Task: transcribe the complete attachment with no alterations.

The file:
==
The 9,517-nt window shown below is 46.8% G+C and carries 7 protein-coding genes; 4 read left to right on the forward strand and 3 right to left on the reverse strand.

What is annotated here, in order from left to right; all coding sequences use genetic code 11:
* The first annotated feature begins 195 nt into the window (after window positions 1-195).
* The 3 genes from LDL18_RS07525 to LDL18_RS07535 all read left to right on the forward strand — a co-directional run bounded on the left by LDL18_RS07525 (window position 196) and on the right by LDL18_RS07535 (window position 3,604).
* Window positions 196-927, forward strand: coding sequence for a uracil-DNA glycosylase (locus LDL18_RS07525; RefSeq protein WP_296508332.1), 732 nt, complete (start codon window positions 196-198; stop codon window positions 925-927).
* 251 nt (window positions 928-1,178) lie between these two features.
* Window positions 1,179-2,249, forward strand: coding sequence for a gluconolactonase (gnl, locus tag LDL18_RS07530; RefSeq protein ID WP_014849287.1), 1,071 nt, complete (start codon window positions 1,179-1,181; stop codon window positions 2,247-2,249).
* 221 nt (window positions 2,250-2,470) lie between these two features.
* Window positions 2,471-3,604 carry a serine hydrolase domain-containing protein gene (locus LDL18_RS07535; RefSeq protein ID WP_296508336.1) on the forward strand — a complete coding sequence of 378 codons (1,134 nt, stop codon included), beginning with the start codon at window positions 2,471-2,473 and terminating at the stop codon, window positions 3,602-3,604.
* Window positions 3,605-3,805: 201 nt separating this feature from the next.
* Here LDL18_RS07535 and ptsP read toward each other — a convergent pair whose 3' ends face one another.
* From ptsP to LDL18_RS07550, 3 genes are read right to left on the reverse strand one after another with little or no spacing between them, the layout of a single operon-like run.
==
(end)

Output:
The 9,517-nt window shown below is 46.8% G+C and carries 7 protein-coding genes; 4 read left to right on the forward strand and 3 right to left on the reverse strand.

What is annotated here, in order from left to right; all coding sequences use genetic code 11:
* The first annotated feature begins 195 nt into the window (after window positions 1-195).
* The 3 genes from LDL18_RS07525 to LDL18_RS07535 all read left to right on the forward strand — a co-directional run bounded on the left by LDL18_RS07525 (window position 196) and on the right by LDL18_RS07535 (window position 3,604).
* Window positions 196-927, forward strand: coding sequence for a uracil-DNA glycosylase (locus LDL18_RS07525; RefSeq protein WP_296508332.1), 732 nt, complete (start codon window positions 196-198; stop codon window positions 925-927).
* 251 nt (window positions 928-1,178) lie between these two features.
* Window positions 1,179-2,249, forward strand: coding sequence for a gluconolactonase (gnl, locus tag LDL18_RS07530; RefSeq protein ID WP_014849287.1), 1,071 nt, complete (start codon window positions 1,179-1,181; stop codon window positions 2,247-2,249).
* 221 nt (window positions 2,250-2,470) lie between these two features.
* Window positions 2,471-3,604 carry a serine hydrolase domain-containing protein gene (locus LDL18_RS07535; RefSeq protein ID WP_296508336.1) on the forward strand — a complete coding sequence of 378 codons (1,134 nt, stop codon included), beginning with the start codon at window positions 2,471-2,473 and terminating at the stop codon, window positions 3,602-3,604.
* Window positions 3,605-3,805: 201 nt separating this feature from the next.
* Here LDL18_RS07535 and ptsP read toward each other — a convergent pair whose 3' ends face one another.
* From ptsP to LDL18_RS07550, 3 genes are read right to left on the reverse strand one after another with little or no spacing between them, the layout of a single operon-like run.